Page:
Online Encyclopedia


Online Encyclopedia
Originally appearing in Volume V21, Page 977 of the 1911 Encyclopedia Britannica.
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POLECAT, the common name given to any member of the Musteline genus Putorius (see CARNIVOaA). The polecats form a small group confined to the northern hemisphere, of which the best known and most widely distributed is the common polecat of Europe (P. foetidus or P. putorius). This animal, at least so far as its disposition, size and proportions are concerned, is well known in its domesticated condition as the ferret, which is but a tamed albino variety of the true pole-cat. The colour of the latter, however, instead of the familiar yellowish-white of the ferret, is of a dark brown tint above and black below, the face being variegated with dark brown and white markings. Its skull is rough, strongly ridged, and altogether of a far more powerful type than those of the stoats, weasels or martens; the skull of the female is very much smaller and lighter than that of the male. The fur is long, coarse, and of comparatively small value, and changes its colour very little, if at all, at the different seasons of the year. The polecat ranges over the greater part of Europe, reaching northwards into southern Sweden and in Russia to the region of the White Sea. It does not occur in the extreme south, but is common everywhere throughout central Europe. In the Alps it ranges far above the tree-line during the summer, but retreats in winter to lower ground. It is confined to the northern counties of England and Scotland, where it is becoming very rare, owing to persecutions from game-keepers, and in Ireland it appears to be extinct. In fine weather it lives either in the open air, in holes, fox-earths, rabbit-warrens, under rocks or in wood-stacks; while in winter it seeks the protection of deserted buildings, barns or stables. During the day it sleeps in its hiding place, sallying forth at night to plunder dovecots and hen-houses. It climbs but little, and shows far less activity than the marten. It feeds ordinarily on small mammals, such as rabbits, hamsters, rats and mice, on such birds as it can catch, especially poultry and pigeons, and also on snakes, lizards, frogs, fish and eggs. Its prey is devoured only in its lair; but, even though it can carry away but a single victim, it commonly kills everything that comes in its way, often destroying all the inhabitants of a hen-house in order to gratify its passion for slaughter. The pairing time is towards the end of the winter, and the young, from three to eight in number, are born in April or May, after a period of gestation of about two months. The young, if taken early, may be easilytrained, like ferrets, for rabbit-catching. The polecat is very tenacious of life and will bear many severe wounds before succumbing; it is also said to receive with impunity the bite of the adder. Its fetid smell has become proverbial. To this it is indebted for its generic name Putorius (derived, as are also the low Lat. putacius, Fr. putois, and Ital. puzzola, from puteo), as well as the designation foumart (i.e. foul marten) and its other English names, fitchet, fitchew. Attempts to account for the first syllable of the word polecat rest entirely on conjecture. The Siberian polecat (Putorius 'eversmanni) is very like the European in size, colour and proportions, but with head and back both nearly or quite white, and skull more heavily built and sharply constricted behind the orbits, at least in fully adult individuals. It inhabits the greater part of south-western Siberia, extending from Tibet into the steppes of south-eastern European Russia. The black-footed or American polecat (Putorius nigripes) is a native of the central plateau of the United States, and extends southwards into Texas. It is often called the prairie-dog hunter, as it is nearly always found in the warrens of that animal. The fur is cream-yellow, the legs are brown, and the feet and tail-tip black. The mottled polecat (Putorius sarmaticus), a species occur-ring in southern Russia and south-western Asia, and extending from eastern Poland to Afghanistan, differs from other polecats both by its smaller size and its remarkable coloration, the whole of the upper-parts being marbled with large irregular reddish spots on a white ground, while the under-side, limbs and tail are deep shining black. Its habits appear to be much like those of the common polecat. (R. L. *)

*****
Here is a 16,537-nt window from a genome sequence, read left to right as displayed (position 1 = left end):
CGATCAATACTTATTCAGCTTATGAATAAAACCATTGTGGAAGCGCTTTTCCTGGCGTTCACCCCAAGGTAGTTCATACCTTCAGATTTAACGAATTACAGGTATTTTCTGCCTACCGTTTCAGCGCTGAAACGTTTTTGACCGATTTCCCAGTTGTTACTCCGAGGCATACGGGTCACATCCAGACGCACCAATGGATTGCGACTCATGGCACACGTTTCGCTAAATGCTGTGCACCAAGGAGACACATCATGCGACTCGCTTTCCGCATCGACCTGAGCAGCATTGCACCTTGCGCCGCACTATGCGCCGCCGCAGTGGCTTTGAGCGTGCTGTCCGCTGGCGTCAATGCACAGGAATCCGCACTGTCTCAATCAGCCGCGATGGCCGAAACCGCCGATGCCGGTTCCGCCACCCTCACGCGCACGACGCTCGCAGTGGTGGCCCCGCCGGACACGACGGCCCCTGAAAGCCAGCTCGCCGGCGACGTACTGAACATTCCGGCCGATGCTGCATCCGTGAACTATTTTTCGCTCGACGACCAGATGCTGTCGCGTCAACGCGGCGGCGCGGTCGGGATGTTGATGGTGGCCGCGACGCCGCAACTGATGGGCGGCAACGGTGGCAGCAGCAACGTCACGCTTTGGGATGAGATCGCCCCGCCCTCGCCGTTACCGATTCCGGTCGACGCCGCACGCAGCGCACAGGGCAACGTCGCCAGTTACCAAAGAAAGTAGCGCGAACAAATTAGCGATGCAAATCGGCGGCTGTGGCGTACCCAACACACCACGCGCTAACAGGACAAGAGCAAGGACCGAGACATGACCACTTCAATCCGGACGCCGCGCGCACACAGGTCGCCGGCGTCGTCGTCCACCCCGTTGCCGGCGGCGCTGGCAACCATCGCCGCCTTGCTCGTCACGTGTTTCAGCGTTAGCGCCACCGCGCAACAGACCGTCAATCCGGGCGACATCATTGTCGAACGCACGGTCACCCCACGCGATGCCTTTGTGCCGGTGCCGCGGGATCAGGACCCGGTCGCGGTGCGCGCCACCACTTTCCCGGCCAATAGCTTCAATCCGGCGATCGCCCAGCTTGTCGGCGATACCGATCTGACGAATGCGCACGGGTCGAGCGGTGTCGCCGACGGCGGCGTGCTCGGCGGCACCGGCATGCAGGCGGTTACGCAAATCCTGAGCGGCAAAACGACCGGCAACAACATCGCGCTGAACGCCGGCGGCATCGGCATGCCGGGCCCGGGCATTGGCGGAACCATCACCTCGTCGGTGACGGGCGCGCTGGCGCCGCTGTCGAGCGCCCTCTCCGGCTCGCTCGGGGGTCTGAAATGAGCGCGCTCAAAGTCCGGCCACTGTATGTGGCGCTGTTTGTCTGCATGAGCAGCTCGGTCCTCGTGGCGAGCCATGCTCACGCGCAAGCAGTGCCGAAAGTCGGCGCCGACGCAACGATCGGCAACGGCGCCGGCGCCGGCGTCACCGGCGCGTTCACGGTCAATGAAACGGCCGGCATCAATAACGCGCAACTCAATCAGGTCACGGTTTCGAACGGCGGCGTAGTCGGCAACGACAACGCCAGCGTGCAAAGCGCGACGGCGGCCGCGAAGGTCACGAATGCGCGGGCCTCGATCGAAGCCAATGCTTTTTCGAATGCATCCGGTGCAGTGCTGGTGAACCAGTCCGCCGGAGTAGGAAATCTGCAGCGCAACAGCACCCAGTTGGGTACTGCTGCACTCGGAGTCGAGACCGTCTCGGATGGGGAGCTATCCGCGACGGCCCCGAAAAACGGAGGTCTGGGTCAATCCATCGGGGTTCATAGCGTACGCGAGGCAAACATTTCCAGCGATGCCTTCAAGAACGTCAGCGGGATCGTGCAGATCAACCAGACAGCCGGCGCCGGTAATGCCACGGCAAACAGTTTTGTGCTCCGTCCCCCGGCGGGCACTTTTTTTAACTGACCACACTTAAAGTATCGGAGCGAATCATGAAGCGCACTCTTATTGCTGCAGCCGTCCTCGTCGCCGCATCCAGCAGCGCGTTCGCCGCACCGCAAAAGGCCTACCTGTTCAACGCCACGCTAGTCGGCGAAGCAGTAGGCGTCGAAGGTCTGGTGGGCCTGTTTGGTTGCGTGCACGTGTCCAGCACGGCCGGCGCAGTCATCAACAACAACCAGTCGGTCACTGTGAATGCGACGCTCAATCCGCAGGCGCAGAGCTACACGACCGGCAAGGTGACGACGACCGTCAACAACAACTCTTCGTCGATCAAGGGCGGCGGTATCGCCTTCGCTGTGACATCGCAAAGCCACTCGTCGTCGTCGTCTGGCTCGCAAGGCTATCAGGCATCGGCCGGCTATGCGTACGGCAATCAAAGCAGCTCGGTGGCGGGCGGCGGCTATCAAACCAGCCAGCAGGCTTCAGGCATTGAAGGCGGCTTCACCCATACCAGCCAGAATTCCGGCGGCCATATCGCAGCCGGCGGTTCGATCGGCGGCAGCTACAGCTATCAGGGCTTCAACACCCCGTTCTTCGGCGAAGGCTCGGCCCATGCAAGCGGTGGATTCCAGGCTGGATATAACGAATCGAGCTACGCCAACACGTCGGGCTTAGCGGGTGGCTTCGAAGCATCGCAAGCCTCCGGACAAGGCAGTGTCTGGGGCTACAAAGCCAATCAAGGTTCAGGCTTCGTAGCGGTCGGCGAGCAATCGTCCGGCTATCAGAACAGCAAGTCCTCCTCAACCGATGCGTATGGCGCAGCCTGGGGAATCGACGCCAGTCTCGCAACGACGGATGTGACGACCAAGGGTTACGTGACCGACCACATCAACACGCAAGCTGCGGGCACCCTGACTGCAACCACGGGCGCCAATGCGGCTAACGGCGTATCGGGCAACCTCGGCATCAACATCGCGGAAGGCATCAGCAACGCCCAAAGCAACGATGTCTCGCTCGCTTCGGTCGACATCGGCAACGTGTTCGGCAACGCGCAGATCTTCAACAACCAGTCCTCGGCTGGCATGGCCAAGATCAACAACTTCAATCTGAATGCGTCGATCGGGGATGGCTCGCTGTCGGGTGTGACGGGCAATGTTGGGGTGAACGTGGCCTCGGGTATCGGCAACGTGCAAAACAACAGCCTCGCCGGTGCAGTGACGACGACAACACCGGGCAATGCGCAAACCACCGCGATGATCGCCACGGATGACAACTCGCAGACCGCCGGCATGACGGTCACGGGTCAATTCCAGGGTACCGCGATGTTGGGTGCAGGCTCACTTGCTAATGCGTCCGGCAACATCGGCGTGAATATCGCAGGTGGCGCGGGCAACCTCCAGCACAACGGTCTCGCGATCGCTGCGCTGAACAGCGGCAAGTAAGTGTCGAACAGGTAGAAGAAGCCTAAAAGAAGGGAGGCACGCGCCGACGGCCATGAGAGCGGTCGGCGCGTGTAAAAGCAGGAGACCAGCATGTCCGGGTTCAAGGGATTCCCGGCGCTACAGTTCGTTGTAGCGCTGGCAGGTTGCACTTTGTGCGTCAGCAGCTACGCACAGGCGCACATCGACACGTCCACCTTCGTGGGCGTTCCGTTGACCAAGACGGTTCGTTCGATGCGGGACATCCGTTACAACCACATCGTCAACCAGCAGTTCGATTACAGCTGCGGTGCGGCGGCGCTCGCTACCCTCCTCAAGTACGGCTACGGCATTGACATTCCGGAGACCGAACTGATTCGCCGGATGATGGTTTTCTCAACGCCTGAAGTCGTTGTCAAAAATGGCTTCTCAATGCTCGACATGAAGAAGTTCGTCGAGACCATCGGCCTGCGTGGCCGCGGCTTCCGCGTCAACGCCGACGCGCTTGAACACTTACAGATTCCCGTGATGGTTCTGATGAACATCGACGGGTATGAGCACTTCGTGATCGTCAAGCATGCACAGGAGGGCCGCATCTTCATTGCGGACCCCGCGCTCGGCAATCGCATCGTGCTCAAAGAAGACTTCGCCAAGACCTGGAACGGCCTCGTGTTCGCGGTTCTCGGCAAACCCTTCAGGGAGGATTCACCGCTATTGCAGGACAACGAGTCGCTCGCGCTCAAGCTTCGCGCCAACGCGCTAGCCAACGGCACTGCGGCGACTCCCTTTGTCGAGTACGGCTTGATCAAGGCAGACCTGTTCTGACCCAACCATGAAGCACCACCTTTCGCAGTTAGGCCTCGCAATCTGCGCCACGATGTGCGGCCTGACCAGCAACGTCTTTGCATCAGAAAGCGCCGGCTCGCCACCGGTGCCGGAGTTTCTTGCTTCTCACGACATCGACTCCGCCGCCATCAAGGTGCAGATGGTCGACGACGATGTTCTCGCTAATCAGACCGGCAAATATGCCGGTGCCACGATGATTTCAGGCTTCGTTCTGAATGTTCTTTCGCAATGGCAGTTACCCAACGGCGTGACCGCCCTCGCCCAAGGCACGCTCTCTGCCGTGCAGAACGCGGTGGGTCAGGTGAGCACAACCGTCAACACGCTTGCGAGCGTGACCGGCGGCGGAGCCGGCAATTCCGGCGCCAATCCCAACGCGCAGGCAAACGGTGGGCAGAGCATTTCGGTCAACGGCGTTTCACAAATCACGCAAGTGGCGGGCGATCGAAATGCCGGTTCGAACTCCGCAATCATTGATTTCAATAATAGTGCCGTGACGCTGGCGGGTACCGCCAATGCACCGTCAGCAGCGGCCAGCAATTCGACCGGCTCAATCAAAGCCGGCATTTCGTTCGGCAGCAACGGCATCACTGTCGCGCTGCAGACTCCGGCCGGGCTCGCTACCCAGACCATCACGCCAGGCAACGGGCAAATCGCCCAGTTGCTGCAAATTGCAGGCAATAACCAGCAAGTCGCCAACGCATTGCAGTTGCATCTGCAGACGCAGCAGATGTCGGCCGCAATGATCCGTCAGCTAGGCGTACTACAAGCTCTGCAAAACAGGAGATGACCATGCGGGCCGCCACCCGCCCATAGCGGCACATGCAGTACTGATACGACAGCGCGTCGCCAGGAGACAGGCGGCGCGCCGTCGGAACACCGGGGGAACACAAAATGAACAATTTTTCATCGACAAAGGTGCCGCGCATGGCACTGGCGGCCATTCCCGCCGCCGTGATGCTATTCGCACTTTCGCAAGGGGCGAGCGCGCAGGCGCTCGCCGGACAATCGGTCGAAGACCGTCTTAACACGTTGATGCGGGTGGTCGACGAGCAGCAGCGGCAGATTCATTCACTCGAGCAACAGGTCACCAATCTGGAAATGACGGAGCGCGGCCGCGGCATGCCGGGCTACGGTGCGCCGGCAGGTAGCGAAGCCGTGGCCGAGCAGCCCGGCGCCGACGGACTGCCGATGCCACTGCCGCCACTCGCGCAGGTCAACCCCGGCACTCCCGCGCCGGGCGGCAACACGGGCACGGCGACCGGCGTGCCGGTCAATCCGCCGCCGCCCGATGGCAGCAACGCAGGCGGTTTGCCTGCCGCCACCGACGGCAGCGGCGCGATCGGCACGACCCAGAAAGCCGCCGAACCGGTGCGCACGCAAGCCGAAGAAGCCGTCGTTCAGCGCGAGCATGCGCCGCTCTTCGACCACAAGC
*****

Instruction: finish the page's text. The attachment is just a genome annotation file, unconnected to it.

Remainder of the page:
End of Article: POLECAT
WILLIAM POLE (1814—1900)

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